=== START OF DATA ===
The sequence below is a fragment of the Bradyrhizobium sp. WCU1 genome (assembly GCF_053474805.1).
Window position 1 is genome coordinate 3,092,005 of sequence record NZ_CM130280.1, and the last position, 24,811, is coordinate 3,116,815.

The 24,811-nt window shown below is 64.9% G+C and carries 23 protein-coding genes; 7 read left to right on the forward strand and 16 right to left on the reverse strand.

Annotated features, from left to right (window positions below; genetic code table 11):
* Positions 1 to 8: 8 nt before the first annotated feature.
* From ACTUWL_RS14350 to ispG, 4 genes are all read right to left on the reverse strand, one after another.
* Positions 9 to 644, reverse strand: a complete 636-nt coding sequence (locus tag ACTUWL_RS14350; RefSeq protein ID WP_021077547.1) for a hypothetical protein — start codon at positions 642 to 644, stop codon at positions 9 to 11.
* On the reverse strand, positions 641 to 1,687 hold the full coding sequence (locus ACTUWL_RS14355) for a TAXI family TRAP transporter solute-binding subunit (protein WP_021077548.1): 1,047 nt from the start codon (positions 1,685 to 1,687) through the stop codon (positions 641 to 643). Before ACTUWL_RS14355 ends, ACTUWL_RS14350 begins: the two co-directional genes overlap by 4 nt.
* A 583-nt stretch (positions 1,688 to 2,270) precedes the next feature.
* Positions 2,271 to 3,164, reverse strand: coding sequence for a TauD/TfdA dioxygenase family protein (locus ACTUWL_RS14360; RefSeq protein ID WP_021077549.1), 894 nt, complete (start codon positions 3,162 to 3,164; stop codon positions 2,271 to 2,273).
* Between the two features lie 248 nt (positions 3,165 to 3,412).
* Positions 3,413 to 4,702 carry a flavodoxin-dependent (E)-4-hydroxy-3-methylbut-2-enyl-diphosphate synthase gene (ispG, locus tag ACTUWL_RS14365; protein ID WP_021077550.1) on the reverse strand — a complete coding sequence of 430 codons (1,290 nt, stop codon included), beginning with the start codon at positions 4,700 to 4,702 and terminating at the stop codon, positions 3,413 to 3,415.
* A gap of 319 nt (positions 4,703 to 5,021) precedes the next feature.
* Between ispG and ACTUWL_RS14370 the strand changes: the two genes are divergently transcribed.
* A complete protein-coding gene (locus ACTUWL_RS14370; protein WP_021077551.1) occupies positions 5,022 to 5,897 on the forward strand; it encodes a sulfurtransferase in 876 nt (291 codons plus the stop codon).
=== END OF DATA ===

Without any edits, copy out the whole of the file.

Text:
The sequence below is a fragment of the Bradyrhizobium sp. WCU1 genome (assembly GCF_053474805.1).
Window position 1 is genome coordinate 3,092,005 of sequence record NZ_CM130280.1, and the last position, 24,811, is coordinate 3,116,815.

The 24,811-nt window shown below is 64.9% G+C and carries 23 protein-coding genes; 7 read left to right on the forward strand and 16 right to left on the reverse strand.

Annotated features, from left to right (window positions below; genetic code table 11):
* Positions 1 to 8: 8 nt before the first annotated feature.
* From ACTUWL_RS14350 to ispG, 4 genes are all read right to left on the reverse strand, one after another.
* Positions 9 to 644, reverse strand: a complete 636-nt coding sequence (locus tag ACTUWL_RS14350; RefSeq protein ID WP_021077547.1) for a hypothetical protein — start codon at positions 642 to 644, stop codon at positions 9 to 11.
* On the reverse strand, positions 641 to 1,687 hold the full coding sequence (locus ACTUWL_RS14355) for a TAXI family TRAP transporter solute-binding subunit (protein WP_021077548.1): 1,047 nt from the start codon (positions 1,685 to 1,687) through the stop codon (positions 641 to 643). Before ACTUWL_RS14355 ends, ACTUWL_RS14350 begins: the two co-directional genes overlap by 4 nt.
* A 583-nt stretch (positions 1,688 to 2,270) precedes the next feature.
* Positions 2,271 to 3,164, reverse strand: coding sequence for a TauD/TfdA dioxygenase family protein (locus ACTUWL_RS14360; RefSeq protein ID WP_021077549.1), 894 nt, complete (start codon positions 3,162 to 3,164; stop codon positions 2,271 to 2,273).
* Between the two features lie 248 nt (positions 3,165 to 3,412).
* Positions 3,413 to 4,702 carry a flavodoxin-dependent (E)-4-hydroxy-3-methylbut-2-enyl-diphosphate synthase gene (ispG, locus tag ACTUWL_RS14365; protein ID WP_021077550.1) on the reverse strand — a complete coding sequence of 430 codons (1,290 nt, stop codon included), beginning with the start codon at positions 4,700 to 4,702 and terminating at the stop codon, positions 3,413 to 3,415.
* A gap of 319 nt (positions 4,703 to 5,021) precedes the next feature.
* Between ispG and ACTUWL_RS14370 the strand changes: the two genes are divergently transcribed.
* A complete protein-coding gene (locus ACTUWL_RS14370; protein WP_021077551.1) occupies positions 5,022 to 5,897 on the forward strand; it encodes a sulfurtransferase in 876 nt (291 codons plus the stop codon).